I believe, Sam Harris, who subscribes to a naturalistic worldview, unconsciously borrows moral objectivism from a non-naturalistic worldview. As  J. L. Mackie correctly expounded that:

[I]f we adopted moral objectivism, we should have to regard the relations of supervenience which connect values and obligations with their natural grounds as synthetic; they would then be in principle something that a god might conceivably create; and since they would otherwise be a very odd sort of thing, the admitting of them would be an inductive ground for admitting also a god to create them.(Mackie 1982: 118)

Non-naturalistic argument for the ontological ground of moral objectivism could be formulated as follows:

  1. Moral normativity is best explained through the existence of authoritative moral rules.
  2. Authoritative moral rules must be promulgated and enforced by an appropriate moral authority.
  3. The only appropriate moral authority is a being that has maximal greatness.
  4. Thus, given that there is moral normativity, there is a being that has maximal greatness.

Minor Issue: Hypothetical Deception is A Lie

In “Lies in Extremis”, Harris, contrary to Kant, who “believed that lying was unethical in all cases-even in an attempt to stop the murder of an innocent person”(325), thinks that even though lying is not easily justified “[i]n those circumstances[as that of protecting an innocent life] where we deem it obviously necessary to lie, we have generally determined that the person to be deceived is both dangerous and unreachable by any recourse to the truth”.(337)

In this situation I believe Harris is correct in deeming that “[t]he temptation to lie is perfectly understandable –but merely lying might produce other outcomes you do not intend” but errs in thinking that “[t]he truth in this case could well be, “I wouldn’t tell you even if I knew.[…]”(337).

It is simply lying to claim, “If you knew” if you know. When I say if “I knew x I would do y,” then I conveyed a notion of not  knowing x at the moment. Example: If I knew you would visit, I would have stayed. This means that I did not know that you would visit, that is why I did not stay.

Conclusion: It is my hope that this book will also be available in Christian’s books stores. It is a book that will change the way you think about lying. Harris did a great services of showing why lying is an “ethical transgression”.

Lies are the social equivalent of toxic waste-everyone is potentially harmed by their spread.

– Sam Harris


Dawkin, Richard  (1991);  Royal Institution Christmas Lecture, ‘The Ultraviolet Garden’, (No. 4, 1991)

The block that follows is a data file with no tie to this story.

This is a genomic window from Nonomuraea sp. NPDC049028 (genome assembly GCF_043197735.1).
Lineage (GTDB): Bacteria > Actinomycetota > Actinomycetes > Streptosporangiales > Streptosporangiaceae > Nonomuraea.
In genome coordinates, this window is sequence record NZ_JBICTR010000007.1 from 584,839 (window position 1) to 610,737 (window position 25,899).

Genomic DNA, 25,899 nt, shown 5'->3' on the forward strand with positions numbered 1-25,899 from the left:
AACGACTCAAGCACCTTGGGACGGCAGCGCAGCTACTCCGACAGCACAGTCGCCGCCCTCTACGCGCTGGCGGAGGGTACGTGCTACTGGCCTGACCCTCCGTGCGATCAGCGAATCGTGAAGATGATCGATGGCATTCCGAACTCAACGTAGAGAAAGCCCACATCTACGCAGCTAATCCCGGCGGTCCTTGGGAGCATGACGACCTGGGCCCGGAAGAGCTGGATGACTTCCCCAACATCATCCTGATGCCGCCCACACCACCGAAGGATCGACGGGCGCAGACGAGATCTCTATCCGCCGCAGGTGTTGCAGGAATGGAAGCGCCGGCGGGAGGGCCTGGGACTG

______________  (1995). “God’s Utility Function”, in Scientific American, November 1995,

Mackie, J.L. (1982). The Miracle of Theism. Oxford University Press.

Ruse, Michael (1989) “Evolutionary Theory and Christian Ethics,” in The Darwinian Paradigm . London: Routledge.

Worth pondering the relationship between Ethics, Theism and Atheism: Peter Byrne’s “Moral Arguments for the Existence of God” at Standford Encyclopedia of Philosophy.


15 thoughts on “Book Review: Sam Harris’ Lying

  1. Well thanks man. I’m really not that smart but I can reason.

    “Our sun is one of a 100 billion stars in our galaxy. Our galaxy is one of billions of galaxies populating the universe. It would be the height of presumption to think that we are the only living thing in that enormous immensity”

    For many modern skeptics the world’s oldest writings, on clay, stone and papyrus, is simply myth. However, if we dismiss all of the ancient literature and inscriptions – the Bible, the Koran, the Mahabharata, and the thousands of clay tablets from Mesopotamia – as too incredible to believe, we would still have to deal with the question of the physical evidence. Who built the ancient megalithic structures? How were they built? Why the practice of building pyramids at ancient sites all over Earth for a period or time, and then suddenly abandon them? Who marked the Earth’s surface with gigantic lines and figures? Who created the astonishing artwork on Mars? Why and how were these things done? In this space age, with it’s remarkable technological advances, it is becoming apparent that the “miracles”, and other seemingly supernatural events reported in ancient texts, the megalithic constructions, and the enigmatic lines and artwork over the Earth, resulted from an advanced technology which was incomprehensible and indescribable by the ancient human observers.